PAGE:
Castlevania, the first one, is comprised of six stages. Throughout these six stages you'll use your whip to defeat Dracula's minions. At the end of each stage is a boss monster and at the end of stage six is Dracula himself. Throughout the stages Simon can use more than just a whip. He can obtain sub-weapons such as an Axe, Dagger, Holy Water or the Boomerang. Each sub-weapon is fueled by hearts which Simon can pick up.

The music, for its time, was incredibly good. Anyone who knows Castlevania knows that the series has good music. This one is no exception. It sounds really good.

The graphics, again, a direct port. They're really colorful but because its a port we still have those glitches and whatnot that cursed the original NES cartridge. Also, in order to fit the GBA screen, some of the aspect ratio had to be reduced. Some things are very small and look almost a tad bit worse because of this.

It's a simplistic game but lets be forewarned: This the Classic NES Series and anyone who owns a game from the classic nes series knows that this is a DIRECT port of the original game. The music, graphics and features are the same. And one thing that stays the same is the difficulty. Oh, it's a good game, but it's difficulty can feel unreal at times. Enough to turn away even the most hardened gamers.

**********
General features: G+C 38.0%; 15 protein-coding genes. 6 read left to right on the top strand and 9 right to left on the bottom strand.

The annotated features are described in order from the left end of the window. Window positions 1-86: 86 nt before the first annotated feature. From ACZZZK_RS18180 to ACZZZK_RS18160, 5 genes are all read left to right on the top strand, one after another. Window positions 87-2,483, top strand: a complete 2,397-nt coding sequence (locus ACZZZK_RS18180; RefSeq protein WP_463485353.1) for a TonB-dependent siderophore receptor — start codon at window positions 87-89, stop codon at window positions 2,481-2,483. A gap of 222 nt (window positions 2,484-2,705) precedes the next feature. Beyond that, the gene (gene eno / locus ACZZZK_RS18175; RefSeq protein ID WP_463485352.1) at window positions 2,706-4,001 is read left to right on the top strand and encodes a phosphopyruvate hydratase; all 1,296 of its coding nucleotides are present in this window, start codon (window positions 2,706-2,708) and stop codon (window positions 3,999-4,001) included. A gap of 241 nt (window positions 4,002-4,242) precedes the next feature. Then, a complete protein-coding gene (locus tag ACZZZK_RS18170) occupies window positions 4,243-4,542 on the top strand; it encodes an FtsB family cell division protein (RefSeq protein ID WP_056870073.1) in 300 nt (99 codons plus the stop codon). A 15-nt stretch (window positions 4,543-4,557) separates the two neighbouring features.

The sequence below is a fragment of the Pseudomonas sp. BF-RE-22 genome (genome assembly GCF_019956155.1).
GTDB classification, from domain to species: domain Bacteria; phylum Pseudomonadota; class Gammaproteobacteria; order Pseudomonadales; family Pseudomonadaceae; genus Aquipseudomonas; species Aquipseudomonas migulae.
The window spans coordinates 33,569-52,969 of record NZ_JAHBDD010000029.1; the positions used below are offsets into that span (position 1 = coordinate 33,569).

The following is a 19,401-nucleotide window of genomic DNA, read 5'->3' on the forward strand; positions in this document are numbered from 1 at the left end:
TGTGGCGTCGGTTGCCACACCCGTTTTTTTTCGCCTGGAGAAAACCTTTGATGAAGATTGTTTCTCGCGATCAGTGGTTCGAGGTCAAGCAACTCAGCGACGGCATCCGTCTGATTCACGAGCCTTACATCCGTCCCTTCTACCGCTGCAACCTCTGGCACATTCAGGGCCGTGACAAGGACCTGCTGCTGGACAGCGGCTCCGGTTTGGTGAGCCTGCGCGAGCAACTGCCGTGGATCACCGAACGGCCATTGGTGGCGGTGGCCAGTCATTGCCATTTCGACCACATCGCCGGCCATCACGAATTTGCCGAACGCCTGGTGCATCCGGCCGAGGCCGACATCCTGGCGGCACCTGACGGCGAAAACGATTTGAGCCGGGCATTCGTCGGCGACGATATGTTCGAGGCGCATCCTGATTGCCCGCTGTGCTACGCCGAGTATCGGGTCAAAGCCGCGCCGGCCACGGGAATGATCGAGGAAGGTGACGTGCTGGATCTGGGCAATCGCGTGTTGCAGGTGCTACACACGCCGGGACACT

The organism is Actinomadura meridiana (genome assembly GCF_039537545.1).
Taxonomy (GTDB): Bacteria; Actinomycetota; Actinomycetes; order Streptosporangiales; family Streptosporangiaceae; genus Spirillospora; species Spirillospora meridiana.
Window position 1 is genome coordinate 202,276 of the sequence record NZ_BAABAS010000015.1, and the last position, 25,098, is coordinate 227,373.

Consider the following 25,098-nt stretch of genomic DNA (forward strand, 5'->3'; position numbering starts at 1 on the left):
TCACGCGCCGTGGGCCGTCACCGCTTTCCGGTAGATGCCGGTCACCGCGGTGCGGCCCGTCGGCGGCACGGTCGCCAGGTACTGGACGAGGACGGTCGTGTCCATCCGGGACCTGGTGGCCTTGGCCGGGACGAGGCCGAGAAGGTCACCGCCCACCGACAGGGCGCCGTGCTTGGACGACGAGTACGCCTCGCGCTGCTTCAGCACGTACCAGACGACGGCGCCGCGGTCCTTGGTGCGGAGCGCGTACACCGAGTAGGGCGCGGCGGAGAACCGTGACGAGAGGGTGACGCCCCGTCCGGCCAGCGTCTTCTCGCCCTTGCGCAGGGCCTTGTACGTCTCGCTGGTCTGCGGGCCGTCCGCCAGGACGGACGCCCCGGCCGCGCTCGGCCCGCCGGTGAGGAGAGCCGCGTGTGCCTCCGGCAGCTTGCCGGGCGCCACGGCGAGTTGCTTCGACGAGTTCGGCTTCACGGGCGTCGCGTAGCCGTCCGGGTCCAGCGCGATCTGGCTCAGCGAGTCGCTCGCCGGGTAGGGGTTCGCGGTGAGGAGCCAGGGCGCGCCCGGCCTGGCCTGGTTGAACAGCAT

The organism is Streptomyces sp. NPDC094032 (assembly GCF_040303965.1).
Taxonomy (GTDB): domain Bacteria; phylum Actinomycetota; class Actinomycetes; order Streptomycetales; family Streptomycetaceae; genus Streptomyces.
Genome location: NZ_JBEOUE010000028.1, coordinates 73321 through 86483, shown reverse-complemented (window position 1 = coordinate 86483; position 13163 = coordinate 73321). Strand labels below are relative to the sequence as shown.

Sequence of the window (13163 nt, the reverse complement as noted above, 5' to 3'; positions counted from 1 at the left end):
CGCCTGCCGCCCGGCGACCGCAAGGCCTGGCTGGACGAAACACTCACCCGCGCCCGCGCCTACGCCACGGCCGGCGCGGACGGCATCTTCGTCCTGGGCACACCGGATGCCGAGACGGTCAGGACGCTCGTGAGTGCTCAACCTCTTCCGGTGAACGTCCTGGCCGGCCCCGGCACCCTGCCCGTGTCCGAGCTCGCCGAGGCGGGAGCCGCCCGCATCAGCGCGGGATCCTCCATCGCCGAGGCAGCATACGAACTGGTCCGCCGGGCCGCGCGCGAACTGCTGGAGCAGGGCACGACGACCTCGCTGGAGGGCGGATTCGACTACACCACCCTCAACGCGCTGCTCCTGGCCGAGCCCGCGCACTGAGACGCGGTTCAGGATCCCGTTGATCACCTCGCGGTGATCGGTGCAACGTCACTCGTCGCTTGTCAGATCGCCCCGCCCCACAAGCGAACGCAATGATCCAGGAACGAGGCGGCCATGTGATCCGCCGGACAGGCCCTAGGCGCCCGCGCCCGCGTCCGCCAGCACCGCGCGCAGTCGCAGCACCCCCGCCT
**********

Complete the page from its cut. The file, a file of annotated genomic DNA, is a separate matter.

Castlevania also doesn't suffer from countless re-releases like others in the series do. But the game is short (only six stages) so it may or may not be worth forking over twenty bucks for some people.
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on July 13, 2011
Castlevania is not a game that I would recommend to anyone and everyone. Gamers growing up today are exposed to titles with superb graphics and physics engines, as well as user-friendly interfaces without much challenge. Castlevania is not like that. Although it contains simple graphics and only six levels, the difficulty is mind-numbingly grueling and will definitely incite frustration. However, that is not to say that this is a poorly-designed game. The level design is immaculate; every step requires thinking and practice. Each stage is long and packed with enemies. The placement of said enemies makes me think that Konami built the game *against* the player rather than *for* the player, as many games are today. This is not a game that players can plow through with little practice. Each level will require much time and patience. What's more, Simon Belmont only has three lives before the game is over. The level of challenge will definitely frustrate first-time players, but the game is so satisfying that it doesn't matter in the end. Castlevania is exciting, and has a lot to offer. Besides the main weapon (the Vampire Killer whip), Belmont can use an assortment of other special items to aid himself in his quest. Each level looks interesting and feels satisfying, ending in a tough boss battle (some bosses include Frankenstein's monster, Medusa, and Death - considered the hardest video game boss ever). This all leads up to the final showdown with Dracula himself.